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Connect to wireless network via the command line

First generate the wpa.conf that will include your network information:

$ wpa_passphrase SSID_NAME PASSPHRASE > wpa.conf

then test the connection to the network:

$ wpa_supplicant -D wext -i IFACE_NAME -c wpa.conf

If that completes successfully, kill with ctrl+c and re-run adding -B option

Then configure the interface, can be done using dhclient if a dhcp server is available on the network

$ dhclient IFACE_NAME

Failing/Replacing a drive in Linux Software Raid

Lets assume this is the drive setup:

/dev/sda1 and /dev/sdb1 make up the RAID1 array /dev/md0.
/dev/sda2 and /dev/sdb2 make up the RAID1 array /dev/md1.

/dev/sda1 + /dev/sdb1 = /dev/md0
/dev/sda2 + /dev/sdb2 = /dev/md1

Run:

# cat /proc/mdstat

and instead of the string [UU] you will see [U_] if you have a degraded RAID1 array.

If it is not showing as degraded and you need to remove /dev/sdb, mark /dev/sdb1 and /dev/sdb2 as failed and remove them from their respective RAID arrays (/dev/md0 and /dev/md1).

First mark /dev/sdb1 as failed:

# mdadm --manage /dev/md0 --fail /dev/sdb1

Now:

# cat /proc/mdstat

should see something like this:

# server1:~# cat /proc/mdstat
Personalities : [linear] [multipath] [raid0] [raid1] [raid5] [raid4] [raid6] [raid10]
md0 : active raid1 sda1[0] sdb1[2](F)
24418688 blocks [2/1] [U_]
md1 : active raid1 sda2[0] sdb2[1]
24418688 blocks [2/2] [UU]
unused devices: <none>

Then remove /dev/sdb1 from /dev/md0 with:

# mdadm --manage /dev/md0 --remove /dev/sdb1

Now we do the same steps again for /dev/sdb2:

# mdadm --manage /dev/md1 --fail /dev/sdb2
# mdadm --manage /dev/md1 --remove /dev/sdb2

NOTE: If you were removing the sda drive for example remember to install Grub on the sdb device prior to rebooting or you going to have a bad time.

Shutdown the server:

# shutdown -h now

and replace the old /dev/sdb hard drive with a new one.

Again if you removed sda drive you might need to change the boot order in the BIOS to the working drive.

After adding The New Hard Disk copy the partition layout to the new drive:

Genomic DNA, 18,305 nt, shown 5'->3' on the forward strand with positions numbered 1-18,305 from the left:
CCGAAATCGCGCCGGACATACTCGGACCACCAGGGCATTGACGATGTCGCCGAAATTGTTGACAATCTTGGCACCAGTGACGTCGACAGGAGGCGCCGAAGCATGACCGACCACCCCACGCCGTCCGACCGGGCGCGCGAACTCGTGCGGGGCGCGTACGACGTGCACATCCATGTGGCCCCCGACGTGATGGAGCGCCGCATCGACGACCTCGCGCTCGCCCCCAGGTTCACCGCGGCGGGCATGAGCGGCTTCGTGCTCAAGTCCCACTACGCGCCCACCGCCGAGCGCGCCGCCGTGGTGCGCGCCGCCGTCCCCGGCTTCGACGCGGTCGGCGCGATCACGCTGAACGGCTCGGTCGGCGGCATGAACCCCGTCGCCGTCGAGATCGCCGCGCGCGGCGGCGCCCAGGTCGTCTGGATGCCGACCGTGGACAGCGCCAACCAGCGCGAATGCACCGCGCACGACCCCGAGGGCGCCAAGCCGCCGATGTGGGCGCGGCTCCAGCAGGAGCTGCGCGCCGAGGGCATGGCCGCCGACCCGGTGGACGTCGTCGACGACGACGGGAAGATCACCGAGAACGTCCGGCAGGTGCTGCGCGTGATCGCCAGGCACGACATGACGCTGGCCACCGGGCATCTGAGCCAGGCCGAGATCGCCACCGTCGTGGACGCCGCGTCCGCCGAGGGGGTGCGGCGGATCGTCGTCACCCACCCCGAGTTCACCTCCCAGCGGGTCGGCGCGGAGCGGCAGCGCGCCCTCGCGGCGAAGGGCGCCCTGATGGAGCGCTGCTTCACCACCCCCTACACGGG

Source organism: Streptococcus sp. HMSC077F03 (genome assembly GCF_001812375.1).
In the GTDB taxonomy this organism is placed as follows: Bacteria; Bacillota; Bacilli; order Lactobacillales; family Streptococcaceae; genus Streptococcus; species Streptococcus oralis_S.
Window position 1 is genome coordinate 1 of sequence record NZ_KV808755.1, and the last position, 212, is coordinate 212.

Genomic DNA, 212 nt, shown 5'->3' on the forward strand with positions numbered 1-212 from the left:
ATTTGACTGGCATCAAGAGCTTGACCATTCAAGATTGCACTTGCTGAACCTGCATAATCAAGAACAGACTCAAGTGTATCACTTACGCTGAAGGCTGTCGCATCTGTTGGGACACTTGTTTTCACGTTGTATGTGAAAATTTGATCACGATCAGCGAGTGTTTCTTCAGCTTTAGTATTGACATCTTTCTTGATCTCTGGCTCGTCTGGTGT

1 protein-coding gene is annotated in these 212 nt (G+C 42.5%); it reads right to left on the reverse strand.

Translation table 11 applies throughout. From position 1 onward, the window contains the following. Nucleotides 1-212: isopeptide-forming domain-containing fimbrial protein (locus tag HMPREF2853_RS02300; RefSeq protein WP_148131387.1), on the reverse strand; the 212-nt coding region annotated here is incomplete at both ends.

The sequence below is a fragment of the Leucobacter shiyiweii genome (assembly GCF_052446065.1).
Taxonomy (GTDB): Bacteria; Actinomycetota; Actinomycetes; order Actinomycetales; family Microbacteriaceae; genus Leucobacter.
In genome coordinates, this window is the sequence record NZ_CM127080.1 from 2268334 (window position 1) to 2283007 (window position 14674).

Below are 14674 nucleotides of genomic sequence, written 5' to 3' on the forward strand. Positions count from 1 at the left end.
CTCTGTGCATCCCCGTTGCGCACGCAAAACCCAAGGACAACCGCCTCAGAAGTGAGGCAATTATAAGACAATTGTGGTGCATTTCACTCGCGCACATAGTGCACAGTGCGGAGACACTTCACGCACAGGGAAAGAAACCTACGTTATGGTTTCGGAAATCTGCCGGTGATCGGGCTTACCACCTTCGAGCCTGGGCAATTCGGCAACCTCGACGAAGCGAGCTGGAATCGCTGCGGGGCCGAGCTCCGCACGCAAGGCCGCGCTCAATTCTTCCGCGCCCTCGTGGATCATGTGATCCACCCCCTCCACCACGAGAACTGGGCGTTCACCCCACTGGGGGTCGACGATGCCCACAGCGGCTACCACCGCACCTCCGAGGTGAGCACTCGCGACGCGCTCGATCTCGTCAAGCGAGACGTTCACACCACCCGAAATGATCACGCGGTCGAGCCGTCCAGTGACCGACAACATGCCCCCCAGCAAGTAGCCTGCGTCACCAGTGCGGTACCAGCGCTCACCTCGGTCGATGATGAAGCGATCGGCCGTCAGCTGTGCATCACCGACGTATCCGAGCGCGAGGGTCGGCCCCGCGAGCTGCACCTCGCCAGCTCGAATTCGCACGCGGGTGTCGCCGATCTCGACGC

# sfdisk -d /dev/sda | sfdisk /dev/sdb

Check the partitioning on both drives:

# fdisk -l
# server1:~# mdadm --manage /dev/md0 --add /dev/sdb1
mdadm: re-added /dev/sdb1
# server1:~# mdadm --manage /dev/md1 --add /dev/sdb2
mdadm: re-added /dev/sdb2

Now both arays (md0 & md1) will re-sync.

# cat /proc/mdstat

to see the progress

During the sync the output will look like this:

# server1:~# cat /proc/mdstat
Personalities : [linear] [multipath] [raid0] [raid1] [raid5] [raid4] [raid6] [raid10]
md0 : active raid1 sda1[0] sdb1[1]
24418688 blocks [2/1] [U_]
[=>...................] recovery = 9.9% (2423168/24418688) finish=2.8min speed=127535K/sec
md1 : active raid1 sda2[0] sdb2[1]
24418688 blocks [2/1] [U_]
[=>...................] recovery = 6.4% (1572096/24418688) finish=1.9min speed=196512K/sec
unused devices: <none>

Fixing missing kernel (Ubuntu server in this case)

Came across that one the other day, after a kernel update someone trying to clean up the unused kernels actually managed to remove the current one.

Required for fixing the issue:

1. CD/DVD with the Distro that is on the server (this case Ubuntu server though I believe it would work the same way for Debain and other Debian based ones)

2. CD/DVD drive (well duh! 😀 )

Boot from the CD/DVD and enter the rescue mode.

Mount the /, /dev, /proc, /sys partitions, if not already done by the rescue wizard. If you had software raid you might need to assemble that one, got some info on how to here

Once that is mounted somewhere, chroot into the directory: (assuming mounted under /mnt/sysimage

# chroot /mnt/sysimage

And install the generic kernel

# apt-get install linux-image-generic

Reboot and remove the CD and this should allow you to boot the server up.